Slang term describing unsolicited e-mail.
A program that automatically fetches Web pages. Spiders are used to feed pages to search engines. It is called a spider because it crawls over the Web.
A preliminary page that precedes the user-requested page of a Web site that usually promotes a particular site feature or provides advertising. A splash page is timed to move on to the requested page after a short period of time or a click.
An association with a Web site in some way that gives an Advertiser some particular visibility and advantage above that of run-of-site advertising. When associated with specific content, sponsorship can provide a more targeted audience than run-of-site ad buys.
Static Ad Placement/Static Rotation
Ads that remain on a Web page for a specified period of time; or
A measure used to gauge the effectiveness of a site in retaining individual users. Stickiness is usually measured by the duration of the visit.
Technology that permits continuous audio and video delivered to a computer from a remote Web site; or
An Internet data transfer technique that allows the user to see and hear audio and video files.
Streaming Media Player
A software program that decompresses audio and/or video files so the user can hear and/or see the video or audio file. Some examples are Real Player™, Windows Media and Quick Time Player.
An interstitial format developed by Unicast which is fully pre-cached before playing. Specs are 550 x 480 pixels (2/3 of screen), up to 100K file size and up to 20 seconds in length.
Exploring the World Wide Web.
Textual Ad Impressions
The delivery of a text-based advertisement to a browser. To compensate for slow Internet connections, visitors may disable “auto load images” in their graphical browser. When they reach a page that contains an advertisement, they see a marker and the advertiser’s message in text format in place of the graphical ad.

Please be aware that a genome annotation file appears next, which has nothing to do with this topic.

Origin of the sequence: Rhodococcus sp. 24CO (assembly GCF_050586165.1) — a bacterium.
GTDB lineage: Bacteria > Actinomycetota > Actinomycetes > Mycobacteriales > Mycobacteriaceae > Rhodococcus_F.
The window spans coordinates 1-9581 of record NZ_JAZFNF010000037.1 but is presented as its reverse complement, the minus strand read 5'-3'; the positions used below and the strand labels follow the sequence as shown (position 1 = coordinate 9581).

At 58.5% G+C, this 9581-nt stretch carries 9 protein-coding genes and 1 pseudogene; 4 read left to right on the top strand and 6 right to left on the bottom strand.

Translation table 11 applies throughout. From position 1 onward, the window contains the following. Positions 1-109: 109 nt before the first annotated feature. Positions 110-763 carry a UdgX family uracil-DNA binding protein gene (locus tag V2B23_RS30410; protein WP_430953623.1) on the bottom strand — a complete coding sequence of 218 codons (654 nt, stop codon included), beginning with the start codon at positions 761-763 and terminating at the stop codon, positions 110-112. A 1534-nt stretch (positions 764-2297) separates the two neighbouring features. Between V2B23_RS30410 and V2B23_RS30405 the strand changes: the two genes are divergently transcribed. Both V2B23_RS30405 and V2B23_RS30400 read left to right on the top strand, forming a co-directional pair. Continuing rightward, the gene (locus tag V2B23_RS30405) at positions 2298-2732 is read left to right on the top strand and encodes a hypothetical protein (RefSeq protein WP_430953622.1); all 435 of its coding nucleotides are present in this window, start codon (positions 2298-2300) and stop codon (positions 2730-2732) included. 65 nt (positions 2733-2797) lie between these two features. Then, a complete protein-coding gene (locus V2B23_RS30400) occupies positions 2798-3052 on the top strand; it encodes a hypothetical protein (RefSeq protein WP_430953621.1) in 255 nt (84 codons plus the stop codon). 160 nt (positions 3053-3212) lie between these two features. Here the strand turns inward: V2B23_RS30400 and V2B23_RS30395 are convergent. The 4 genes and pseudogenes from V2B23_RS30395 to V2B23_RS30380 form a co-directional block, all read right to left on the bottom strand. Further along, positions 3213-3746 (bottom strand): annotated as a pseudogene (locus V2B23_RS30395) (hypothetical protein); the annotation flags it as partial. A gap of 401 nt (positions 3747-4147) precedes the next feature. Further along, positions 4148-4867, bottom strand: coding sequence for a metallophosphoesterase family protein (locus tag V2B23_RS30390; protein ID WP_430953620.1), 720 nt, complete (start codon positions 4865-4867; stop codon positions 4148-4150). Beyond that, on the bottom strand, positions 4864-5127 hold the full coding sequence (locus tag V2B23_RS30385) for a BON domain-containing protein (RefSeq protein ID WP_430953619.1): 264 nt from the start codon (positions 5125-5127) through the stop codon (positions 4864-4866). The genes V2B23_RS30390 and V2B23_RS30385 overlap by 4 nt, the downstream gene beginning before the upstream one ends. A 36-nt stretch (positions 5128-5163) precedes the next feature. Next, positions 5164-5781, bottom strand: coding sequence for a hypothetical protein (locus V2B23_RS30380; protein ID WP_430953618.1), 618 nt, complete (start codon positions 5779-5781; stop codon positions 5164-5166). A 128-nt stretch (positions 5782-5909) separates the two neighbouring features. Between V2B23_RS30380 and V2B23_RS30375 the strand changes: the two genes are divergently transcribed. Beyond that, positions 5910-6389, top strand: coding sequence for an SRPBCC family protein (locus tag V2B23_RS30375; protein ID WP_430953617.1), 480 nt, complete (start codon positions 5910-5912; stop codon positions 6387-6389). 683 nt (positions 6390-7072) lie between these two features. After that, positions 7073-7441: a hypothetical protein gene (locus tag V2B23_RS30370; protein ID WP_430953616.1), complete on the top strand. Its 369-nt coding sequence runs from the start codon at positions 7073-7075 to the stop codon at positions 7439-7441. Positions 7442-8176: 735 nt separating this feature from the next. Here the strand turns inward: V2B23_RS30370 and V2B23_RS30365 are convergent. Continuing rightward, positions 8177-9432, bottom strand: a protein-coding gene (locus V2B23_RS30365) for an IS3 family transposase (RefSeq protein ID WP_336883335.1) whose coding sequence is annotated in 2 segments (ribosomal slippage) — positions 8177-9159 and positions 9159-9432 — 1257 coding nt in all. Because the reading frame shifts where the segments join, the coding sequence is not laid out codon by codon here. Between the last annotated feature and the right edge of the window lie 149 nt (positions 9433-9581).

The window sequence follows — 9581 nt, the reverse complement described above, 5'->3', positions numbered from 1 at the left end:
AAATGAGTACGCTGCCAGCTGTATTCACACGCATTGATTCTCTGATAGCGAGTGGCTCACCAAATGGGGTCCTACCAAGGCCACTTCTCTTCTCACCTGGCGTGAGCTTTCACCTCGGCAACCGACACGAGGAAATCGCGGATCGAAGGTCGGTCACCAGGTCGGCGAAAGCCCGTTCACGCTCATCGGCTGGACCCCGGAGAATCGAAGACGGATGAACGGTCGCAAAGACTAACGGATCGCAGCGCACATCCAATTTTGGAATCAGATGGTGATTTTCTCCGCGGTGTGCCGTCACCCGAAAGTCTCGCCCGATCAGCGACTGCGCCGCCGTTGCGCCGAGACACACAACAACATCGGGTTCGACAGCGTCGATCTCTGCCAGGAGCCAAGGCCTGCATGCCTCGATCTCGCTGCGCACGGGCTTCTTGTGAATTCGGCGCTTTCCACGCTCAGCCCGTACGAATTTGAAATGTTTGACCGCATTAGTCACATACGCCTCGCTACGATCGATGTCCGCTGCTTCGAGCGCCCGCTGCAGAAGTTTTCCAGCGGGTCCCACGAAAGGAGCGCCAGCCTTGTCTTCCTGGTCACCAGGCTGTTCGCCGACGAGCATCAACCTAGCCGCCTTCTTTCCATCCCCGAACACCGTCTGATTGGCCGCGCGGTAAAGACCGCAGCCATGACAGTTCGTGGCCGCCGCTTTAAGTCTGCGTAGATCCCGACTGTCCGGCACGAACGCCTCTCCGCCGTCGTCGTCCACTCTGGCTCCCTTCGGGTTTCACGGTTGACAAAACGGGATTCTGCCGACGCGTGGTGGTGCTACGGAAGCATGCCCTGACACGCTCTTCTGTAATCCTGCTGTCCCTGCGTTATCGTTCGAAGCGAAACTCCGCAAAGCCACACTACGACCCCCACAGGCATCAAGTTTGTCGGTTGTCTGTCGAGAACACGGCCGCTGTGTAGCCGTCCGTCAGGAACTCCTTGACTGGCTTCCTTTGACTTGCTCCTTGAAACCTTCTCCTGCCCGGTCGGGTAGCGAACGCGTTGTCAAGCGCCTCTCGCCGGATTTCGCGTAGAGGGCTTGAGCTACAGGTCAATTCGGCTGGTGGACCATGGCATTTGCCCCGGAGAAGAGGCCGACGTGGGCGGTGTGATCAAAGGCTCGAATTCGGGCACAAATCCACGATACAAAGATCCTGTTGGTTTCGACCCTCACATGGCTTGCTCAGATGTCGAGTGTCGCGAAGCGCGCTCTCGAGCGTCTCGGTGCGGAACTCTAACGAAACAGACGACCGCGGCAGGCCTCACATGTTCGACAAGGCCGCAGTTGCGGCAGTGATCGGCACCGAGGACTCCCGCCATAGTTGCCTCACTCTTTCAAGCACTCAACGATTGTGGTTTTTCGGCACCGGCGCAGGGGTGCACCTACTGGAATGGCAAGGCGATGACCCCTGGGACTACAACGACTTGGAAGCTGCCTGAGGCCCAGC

Third-Party Ad Server
Independent outsourced companies that specialize in managing, maintaining, serving, tracking, and analyzing the results of online ad campaigns. They deliver targeted advertising that can be tailored to consumers’ declared or predicted characteristics or preferences.
Total Ad Impressions
The total of all graphical and textual ad impressions delivered, regardless of the source.
Total number of browsers accessing a Web site within a specific time period.
The number of visits and/or visitors who come to a Web site.
An ad that is displayed between Web pages. In other words, the user sees an advertisement as he/she navigates between page ‘a’ and page ‘b.’ Also known as an interstitial.
Transitional Pop Up
An ad that pops up in a separate ad window between content pages.
Unique individual or browser that has either accessed a site or that has been served unique content and/or ads such as e-mail, newsletters, interstitials, and pop-under ads. User registration or cookies can identify unique users.
Total population of audience being measured.
To send data from a computer to a network. An example of uploading data is sending e-mail.
URL (Uniform Resource Locator)
The unique identifying address of any particular page on the Web. It contains all the information required to locate a resource, including its protocol (usually HTTP), server domain name (or IP address), file path (directory and name) and format (usually HTML or CGI).
An individual with access to the World Wide Web.
User Centric Measurement
Web audience measurement based on the behavior of a sample of web users.
Information contributed by an individual that usually includes characteristics such as the person’s age, gender, zip code, and often much more. A site’s registration system is usually based on an ID code or password to allow the site to determine the number of unique visitors and to track a visitor’s behavior within that site.
Person viewing content or ads on the Web. There is currently no way to measure viewers.
Measurement that has been filtered for robotic activity of one or more text and/or graphics downloads from a site without 30 consecutive minutes of inactivity and which can be reasonably attributed to a single browser for a single session.
The length of time the visitor is exposed to a specific ad, Web page, or Web site during a single session.
Individual or browser that accesses a Web site within a specific time period.
WAN (Wide Area Network)
A group of computers connected together (a network), which are not located at the same physical location.
WAP (Wireless Application Protocol)
A specification for a set of communication protocols to standardize the way that wireless devices, such as cellular mobile telephones, PDAs and others can be used for Internet-based access.
Any device (e.g., mobile phone, PDA, or simulator) that allows access to wireless content.
The virtual location (domain) for an organization or individual’s presence on the World Wide Web.
Real-time or pre-recorded delivery of a live event’s audio, video, or animation over the Internet.
The percentage of clicks vs. impressions on an ad within a specific page. Also called ad click rate.